In today’s digital era, where individuals of all ages and backgrounds rely on the internet, the transmission of personal information has become a daily occurrence. However, this convenience comes with significant risks and vulnerabilities. The commercialisation of information and the lack of robust digital governance often leave users with no choice but to disclose their personal data. To address this growing concern, it is crucial to establish stringent regulations that minimise or eliminate the breach of personal data beyond its intended purposes.
Article 7 of the Constitution not only guarantees the right to privacy for individuals but also extends this right to their family members. Unfortunately, safeguarding this right has become increasingly challenging. As concerns about privacy mount, users feel insecure and vulnerable when their personal details are not stored securely or are misused for purposes other than those initially intended.
For instance, the Royal Monetary Authority, which claims to offer seamless money transfers in the country, numerous shops and individuals continue to request the mobile numbers of individuals due to instances of failed money transfers. The vast amount of data collected in such cases can be subject to abuse by those who possess it. Similarly, during the Covid-19 pandemic, government authorities developed the Covid-19 Check Post Management System (CPMS), which continues to be utilised today for a great reason. This system has been instrumental in tracking and tracing Covid-19 cases, enabling the government to respond effectively respond to the possible spread of the disease. Thus, the primary purpose of this data collection was to prevent the further transmission of Covid-19.
However, it has recently come to light that several public servants discovered the Royal Audit Authority (RAA) had accessed the information stored in the CPMS without obtaining user consent. Consequently, audit memos based on this data have escalated. On one hand, it is positive that the government can identify instances where public servants have made false claims about their whereabouts. Nevertheless, the fundamental question remains: who should have access to such data when it pertains to public institutions and government agencies? Does the government possess the authority to utilise this data indiscriminately, deviating from its primary intentions, without seeking user consent? Can individual public servants sue the data holders for breaching the data under privacy, right? The Information and Communications Act (ICM) in 2018 specifically states that breach of confidentiality and privacy amounts to a criminal offence and failure to protect data or unlawful disclosure of data or information amounts to civil liability and liable to pay the compensation caused by such disclosure.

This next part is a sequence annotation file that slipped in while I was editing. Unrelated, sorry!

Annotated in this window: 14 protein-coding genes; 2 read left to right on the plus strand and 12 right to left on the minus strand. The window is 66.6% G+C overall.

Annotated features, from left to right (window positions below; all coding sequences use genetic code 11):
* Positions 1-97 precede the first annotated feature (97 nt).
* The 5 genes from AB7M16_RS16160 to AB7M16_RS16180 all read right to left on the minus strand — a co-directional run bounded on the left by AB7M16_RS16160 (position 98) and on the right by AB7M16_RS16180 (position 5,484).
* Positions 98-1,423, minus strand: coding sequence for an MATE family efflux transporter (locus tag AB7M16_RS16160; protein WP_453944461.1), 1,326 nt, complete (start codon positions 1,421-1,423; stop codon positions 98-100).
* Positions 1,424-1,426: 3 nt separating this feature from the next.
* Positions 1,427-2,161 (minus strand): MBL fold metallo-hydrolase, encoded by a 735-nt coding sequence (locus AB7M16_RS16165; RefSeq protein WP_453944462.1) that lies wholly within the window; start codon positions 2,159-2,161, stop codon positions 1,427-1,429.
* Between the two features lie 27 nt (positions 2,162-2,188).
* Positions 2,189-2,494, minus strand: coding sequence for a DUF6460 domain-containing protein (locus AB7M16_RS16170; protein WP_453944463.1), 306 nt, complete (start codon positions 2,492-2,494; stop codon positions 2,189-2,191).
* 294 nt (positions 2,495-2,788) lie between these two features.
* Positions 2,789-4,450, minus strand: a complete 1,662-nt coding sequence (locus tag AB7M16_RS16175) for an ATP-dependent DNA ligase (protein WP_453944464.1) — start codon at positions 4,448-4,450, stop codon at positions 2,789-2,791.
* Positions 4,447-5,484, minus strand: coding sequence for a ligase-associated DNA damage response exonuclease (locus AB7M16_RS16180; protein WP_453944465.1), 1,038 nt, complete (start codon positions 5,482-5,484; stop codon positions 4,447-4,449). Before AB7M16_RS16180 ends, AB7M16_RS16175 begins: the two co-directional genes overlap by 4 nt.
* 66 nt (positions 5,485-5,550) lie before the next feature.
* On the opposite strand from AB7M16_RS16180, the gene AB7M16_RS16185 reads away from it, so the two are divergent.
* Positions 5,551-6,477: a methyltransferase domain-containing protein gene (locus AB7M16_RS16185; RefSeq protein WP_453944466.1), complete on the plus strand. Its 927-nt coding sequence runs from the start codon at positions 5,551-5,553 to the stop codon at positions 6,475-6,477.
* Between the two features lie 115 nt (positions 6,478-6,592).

With the imminent implementation of the national digital identity programme in the country, the government will soon have access to the personal information of all Bhutanese citizens, regardless of their location. This will include biometric data, financial records, employment history, medical records, and more. Ultimately, the government will possess a vast amount of information on every individual, rendering them susceptible to arbitrary or unethical surveillance and information abuse. For instance, medical information should solely be employed for health-related purposes and not for any other reasons and should not be given to law enforcement for investigation.
The necessity of implementing regulations to safeguard privacy is twofold. First, it will help foster user confidence and trust in the state and its authorities. Second, it will protect the nation’s reputation as a democracy founded on democratic values, upholding the right to privacy from arbitrary disclosure.
Disclaimer: The views expressed in this article are author’s own.